World War I aviator's daughter salutes volunteers in the 93rd - KSLA News 12 Shreveport, Louisiana News Weather & Sports

World War I aviator's daughter salutes volunteers in the 93rd

Susan Mozena holds one of her father's combat ribbons while posing for a photo after the 93rd Bomb Squadron change-of-command ceremony Oct. 13. (Source: KSLA News 12) Susan Mozena holds one of her father's combat ribbons while posing for a photo after the 93rd Bomb Squadron change-of-command ceremony Oct. 13. (Source: KSLA News 12)
1st Lt. Charles d'Olive (Source: Barksdale Air Force Base) 1st Lt. Charles d'Olive (Source: Barksdale Air Force Base)
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BARKSDALE AFB, LA (KSLA) -

A daughter of one of the founding members of the 93rd Bomb Squadron recently helped the unit celebrate its centennial.

"He was the first pilot in the 93rd to shoot down an enemy plane," Susan Mozena said of 1st Lt. Charles d'Olive.

"He said he wanted to fly rather than be in the trenches because he wanted to see you were shooting at him," she recalled. "And, for the most part, I think he was able to do that."

Susan Mozena is the daughter of 1st Lieutenant Charles d'Olive.

He was World War I flying ace, having shot down five enemy planes, and a legend in his own right. 

Three of d'Olive's victories came during a dogfight Sept. 13, 1918, during which he and another pilot were outnumbered.

He was awarded the Distinguished Service Cross for his heroism that day. 

And to this day, d'Olive's combat ribbons hang from the 93rd Bomb Squadron's battle flag.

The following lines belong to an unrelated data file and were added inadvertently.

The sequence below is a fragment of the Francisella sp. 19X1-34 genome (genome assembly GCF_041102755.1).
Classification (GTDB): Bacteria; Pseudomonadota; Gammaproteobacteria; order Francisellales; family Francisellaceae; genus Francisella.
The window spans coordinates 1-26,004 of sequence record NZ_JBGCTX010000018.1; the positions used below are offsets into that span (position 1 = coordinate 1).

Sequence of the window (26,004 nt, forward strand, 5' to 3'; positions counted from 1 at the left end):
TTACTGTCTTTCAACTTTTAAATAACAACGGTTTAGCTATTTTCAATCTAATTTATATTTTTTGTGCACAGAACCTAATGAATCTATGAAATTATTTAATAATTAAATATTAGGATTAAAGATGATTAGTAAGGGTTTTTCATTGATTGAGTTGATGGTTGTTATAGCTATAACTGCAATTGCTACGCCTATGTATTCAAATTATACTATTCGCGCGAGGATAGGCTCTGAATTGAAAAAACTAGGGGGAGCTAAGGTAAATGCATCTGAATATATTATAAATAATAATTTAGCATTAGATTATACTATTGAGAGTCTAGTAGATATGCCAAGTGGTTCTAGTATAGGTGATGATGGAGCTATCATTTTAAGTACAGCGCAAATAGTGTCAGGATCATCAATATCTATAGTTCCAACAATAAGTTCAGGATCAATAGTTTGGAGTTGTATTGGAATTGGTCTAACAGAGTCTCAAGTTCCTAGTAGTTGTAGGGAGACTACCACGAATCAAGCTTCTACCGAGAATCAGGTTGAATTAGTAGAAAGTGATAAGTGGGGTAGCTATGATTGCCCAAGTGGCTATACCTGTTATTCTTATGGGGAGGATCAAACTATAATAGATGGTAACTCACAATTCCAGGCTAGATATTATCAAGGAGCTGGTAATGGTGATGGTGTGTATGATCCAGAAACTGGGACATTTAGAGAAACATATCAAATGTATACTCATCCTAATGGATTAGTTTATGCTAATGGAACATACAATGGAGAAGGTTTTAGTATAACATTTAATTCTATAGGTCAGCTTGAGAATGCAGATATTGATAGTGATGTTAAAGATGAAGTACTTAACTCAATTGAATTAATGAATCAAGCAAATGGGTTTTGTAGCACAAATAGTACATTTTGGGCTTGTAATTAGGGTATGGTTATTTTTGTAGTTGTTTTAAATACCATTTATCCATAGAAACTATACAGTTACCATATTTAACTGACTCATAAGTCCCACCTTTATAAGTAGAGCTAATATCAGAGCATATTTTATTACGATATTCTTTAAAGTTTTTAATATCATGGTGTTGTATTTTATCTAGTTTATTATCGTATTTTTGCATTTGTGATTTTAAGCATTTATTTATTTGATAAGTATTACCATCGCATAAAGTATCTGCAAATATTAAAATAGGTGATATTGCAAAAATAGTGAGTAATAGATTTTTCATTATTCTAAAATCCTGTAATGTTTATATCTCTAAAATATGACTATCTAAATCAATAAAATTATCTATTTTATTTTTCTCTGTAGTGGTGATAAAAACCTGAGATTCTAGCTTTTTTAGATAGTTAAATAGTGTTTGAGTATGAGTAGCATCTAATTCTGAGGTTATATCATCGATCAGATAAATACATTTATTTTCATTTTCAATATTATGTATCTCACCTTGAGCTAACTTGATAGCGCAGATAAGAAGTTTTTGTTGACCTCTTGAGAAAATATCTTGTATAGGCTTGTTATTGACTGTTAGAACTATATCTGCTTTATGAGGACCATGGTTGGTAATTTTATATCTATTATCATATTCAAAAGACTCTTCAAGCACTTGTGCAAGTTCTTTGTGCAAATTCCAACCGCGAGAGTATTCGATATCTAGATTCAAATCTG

"This is the first time I've ever seen the combat ribbons of the 93rd," Mozena said. "And I'm very moved to see them and that my Dad's are there as well."

She and her family spent the weekend in Bossier City sharing history and swapping her father's stories from his time in the Air Force.

Mozena said they were moved by the way their presence was embraced and how much those in attendance appreciate history.

"I'm particularly moved by the fact that the squadron is part of the Air Force Reserve Command," she said. "These are all volunteers.

Most of these folks have other jobs. And they have families. And they sort of live on Main Street, if you will, along with the rest of us, putting their lives on the line because they're patriots."

Mozena said her Dad also was a patriot.

"The minute we went to war, he signed up. And these folks have done the same thing. And my Dad would be so proud of this command and of the squadron."

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